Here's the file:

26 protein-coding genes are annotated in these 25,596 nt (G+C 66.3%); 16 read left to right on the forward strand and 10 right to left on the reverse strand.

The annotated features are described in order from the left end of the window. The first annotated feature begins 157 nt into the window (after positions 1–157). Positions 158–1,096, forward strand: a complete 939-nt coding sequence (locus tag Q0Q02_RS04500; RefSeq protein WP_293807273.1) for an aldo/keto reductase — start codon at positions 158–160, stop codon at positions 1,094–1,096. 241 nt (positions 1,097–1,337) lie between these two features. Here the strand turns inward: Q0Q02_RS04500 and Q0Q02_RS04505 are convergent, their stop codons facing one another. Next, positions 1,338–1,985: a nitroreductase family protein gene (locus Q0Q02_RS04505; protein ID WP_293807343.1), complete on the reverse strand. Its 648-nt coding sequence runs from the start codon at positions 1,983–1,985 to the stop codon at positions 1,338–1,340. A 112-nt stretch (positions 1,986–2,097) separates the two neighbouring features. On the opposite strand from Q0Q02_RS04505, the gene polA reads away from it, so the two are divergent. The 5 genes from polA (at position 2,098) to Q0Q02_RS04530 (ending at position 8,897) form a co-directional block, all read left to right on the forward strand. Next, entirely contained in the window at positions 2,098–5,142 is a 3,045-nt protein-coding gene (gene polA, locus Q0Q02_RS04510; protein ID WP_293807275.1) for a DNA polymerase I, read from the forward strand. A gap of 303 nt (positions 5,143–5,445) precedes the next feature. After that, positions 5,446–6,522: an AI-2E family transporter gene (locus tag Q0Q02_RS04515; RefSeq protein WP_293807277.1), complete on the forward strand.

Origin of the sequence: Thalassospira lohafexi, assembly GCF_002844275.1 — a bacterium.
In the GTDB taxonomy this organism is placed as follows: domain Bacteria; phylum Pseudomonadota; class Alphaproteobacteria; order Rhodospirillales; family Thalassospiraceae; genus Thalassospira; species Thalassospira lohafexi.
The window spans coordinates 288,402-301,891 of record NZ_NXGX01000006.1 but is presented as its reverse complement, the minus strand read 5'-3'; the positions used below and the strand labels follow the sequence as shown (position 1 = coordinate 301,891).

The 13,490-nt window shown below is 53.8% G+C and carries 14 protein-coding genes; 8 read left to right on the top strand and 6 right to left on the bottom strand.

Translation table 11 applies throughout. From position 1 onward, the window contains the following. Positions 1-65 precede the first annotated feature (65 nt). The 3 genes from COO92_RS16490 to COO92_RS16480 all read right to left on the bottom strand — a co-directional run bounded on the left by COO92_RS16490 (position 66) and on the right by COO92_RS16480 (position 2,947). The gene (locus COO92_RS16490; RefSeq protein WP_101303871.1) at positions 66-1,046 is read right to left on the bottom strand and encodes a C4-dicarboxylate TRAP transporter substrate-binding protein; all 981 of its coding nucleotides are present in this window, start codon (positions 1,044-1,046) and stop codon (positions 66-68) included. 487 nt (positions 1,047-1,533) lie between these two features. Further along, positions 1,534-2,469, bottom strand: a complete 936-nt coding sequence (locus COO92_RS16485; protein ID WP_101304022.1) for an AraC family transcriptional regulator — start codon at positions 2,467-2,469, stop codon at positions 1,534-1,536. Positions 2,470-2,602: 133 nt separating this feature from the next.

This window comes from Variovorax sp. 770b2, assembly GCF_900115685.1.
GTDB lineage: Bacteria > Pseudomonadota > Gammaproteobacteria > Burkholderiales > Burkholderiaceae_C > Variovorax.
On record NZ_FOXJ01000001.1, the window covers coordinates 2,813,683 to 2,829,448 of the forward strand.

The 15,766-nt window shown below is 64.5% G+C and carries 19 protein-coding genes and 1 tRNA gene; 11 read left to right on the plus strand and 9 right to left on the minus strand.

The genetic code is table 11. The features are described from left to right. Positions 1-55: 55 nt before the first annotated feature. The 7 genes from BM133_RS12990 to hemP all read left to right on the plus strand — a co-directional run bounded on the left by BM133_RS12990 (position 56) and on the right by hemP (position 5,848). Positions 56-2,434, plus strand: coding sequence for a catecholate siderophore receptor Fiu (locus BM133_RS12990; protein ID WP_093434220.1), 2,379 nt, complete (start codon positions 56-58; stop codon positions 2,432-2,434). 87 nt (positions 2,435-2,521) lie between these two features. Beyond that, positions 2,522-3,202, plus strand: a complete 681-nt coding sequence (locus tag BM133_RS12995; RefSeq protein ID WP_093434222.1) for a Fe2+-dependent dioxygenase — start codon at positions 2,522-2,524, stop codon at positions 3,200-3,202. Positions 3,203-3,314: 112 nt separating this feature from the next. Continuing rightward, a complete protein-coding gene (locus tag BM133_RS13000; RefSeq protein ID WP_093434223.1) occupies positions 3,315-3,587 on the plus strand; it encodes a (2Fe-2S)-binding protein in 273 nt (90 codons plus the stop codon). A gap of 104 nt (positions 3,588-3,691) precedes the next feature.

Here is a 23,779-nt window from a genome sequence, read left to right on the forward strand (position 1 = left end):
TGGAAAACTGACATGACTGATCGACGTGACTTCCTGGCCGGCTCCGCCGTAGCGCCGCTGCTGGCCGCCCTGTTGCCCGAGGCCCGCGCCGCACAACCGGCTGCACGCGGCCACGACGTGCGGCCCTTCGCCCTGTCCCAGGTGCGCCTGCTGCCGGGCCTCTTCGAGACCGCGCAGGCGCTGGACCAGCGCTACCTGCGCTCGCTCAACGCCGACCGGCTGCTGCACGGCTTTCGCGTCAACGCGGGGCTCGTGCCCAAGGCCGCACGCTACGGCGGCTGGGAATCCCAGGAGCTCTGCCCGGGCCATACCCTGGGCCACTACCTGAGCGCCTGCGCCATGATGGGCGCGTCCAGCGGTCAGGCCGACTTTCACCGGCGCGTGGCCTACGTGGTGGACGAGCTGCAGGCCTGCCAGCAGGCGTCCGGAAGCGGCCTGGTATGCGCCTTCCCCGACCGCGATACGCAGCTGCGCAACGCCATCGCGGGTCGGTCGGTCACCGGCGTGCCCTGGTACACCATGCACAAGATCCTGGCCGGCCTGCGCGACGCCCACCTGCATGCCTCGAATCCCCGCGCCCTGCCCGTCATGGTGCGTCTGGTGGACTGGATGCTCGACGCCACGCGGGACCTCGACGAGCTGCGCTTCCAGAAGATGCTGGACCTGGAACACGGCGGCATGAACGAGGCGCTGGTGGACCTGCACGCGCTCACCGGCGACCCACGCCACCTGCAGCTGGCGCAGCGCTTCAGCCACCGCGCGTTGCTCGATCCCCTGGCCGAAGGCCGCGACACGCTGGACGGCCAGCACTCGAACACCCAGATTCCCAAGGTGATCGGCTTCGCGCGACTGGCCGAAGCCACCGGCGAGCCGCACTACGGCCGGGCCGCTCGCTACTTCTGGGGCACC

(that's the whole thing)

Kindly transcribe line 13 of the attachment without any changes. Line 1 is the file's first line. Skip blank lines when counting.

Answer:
Here is a 23,779-nt window from a genome sequence, read left to right on the forward strand (position 1 = left end):